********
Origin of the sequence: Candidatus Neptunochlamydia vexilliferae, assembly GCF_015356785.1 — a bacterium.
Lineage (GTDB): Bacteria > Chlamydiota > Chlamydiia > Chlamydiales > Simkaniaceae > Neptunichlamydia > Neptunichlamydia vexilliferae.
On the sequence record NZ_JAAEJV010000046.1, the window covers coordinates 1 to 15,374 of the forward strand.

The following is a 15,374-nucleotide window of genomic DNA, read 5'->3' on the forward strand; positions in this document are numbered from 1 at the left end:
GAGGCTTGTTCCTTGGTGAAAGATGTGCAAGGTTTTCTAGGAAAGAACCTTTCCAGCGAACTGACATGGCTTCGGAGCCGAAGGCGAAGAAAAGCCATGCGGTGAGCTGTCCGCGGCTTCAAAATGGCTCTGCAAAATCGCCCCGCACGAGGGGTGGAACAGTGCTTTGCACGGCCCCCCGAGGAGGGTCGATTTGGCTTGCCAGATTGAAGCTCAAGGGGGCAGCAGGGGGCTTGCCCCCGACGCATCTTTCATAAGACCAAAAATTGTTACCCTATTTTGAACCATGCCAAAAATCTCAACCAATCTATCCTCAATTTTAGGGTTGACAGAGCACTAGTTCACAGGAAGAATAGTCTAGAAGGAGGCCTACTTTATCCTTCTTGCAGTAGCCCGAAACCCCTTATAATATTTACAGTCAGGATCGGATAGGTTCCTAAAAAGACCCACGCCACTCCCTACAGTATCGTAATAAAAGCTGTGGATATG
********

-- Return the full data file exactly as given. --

Origin of the sequence: Candidatus Neptunochlamydia vexilliferae, assembly GCF_015356785.1 — a bacterium.
Lineage (GTDB): Bacteria > Chlamydiota > Chlamydiia > Chlamydiales > Simkaniaceae > Neptunichlamydia > Neptunichlamydia vexilliferae.
On the sequence record NZ_JAAEJV010000046.1, the window covers coordinates 1 to 15,374 of the forward strand.

The following is a 15,374-nucleotide window of genomic DNA, read 5'->3' on the forward strand; positions in this document are numbered from 1 at the left end:
GAGGCTTGTTCCTTGGTGAAAGATGTGCAAGGTTTTCTAGGAAAGAACCTTTCCAGCGAACTGACATGGCTTCGGAGCCGAAGGCGAAGAAAAGCCATGCGGTGAGCTGTCCGCGGCTTCAAAATGGCTCTGCAAAATCGCCCCGCACGAGGGGTGGAACAGTGCTTTGCACGGCCCCCCGAGGAGGGTCGATTTGGCTTGCCAGATTGAAGCTCAAGGGGGCAGCAGGGGGCTTGCCCCCGACGCATCTTTCATAAGACCAAAAATTGTTACCCTATTTTGAACCATGCCAAAAATCTCAACCAATCTATCCTCAATTTTAGGGTTGACAGAGCACTAGTTCACAGGAAGAATAGTCTAGAAGGAGGCCTACTTTATCCTTCTTGCAGTAGCCCGAAACCCCTTATAATATTTACAGTCAGGATCGGATAGGTTCCTAAAAAGACCCACGCCACTCCCTACAGTATCGTAATAAAAGCTGTGGATATG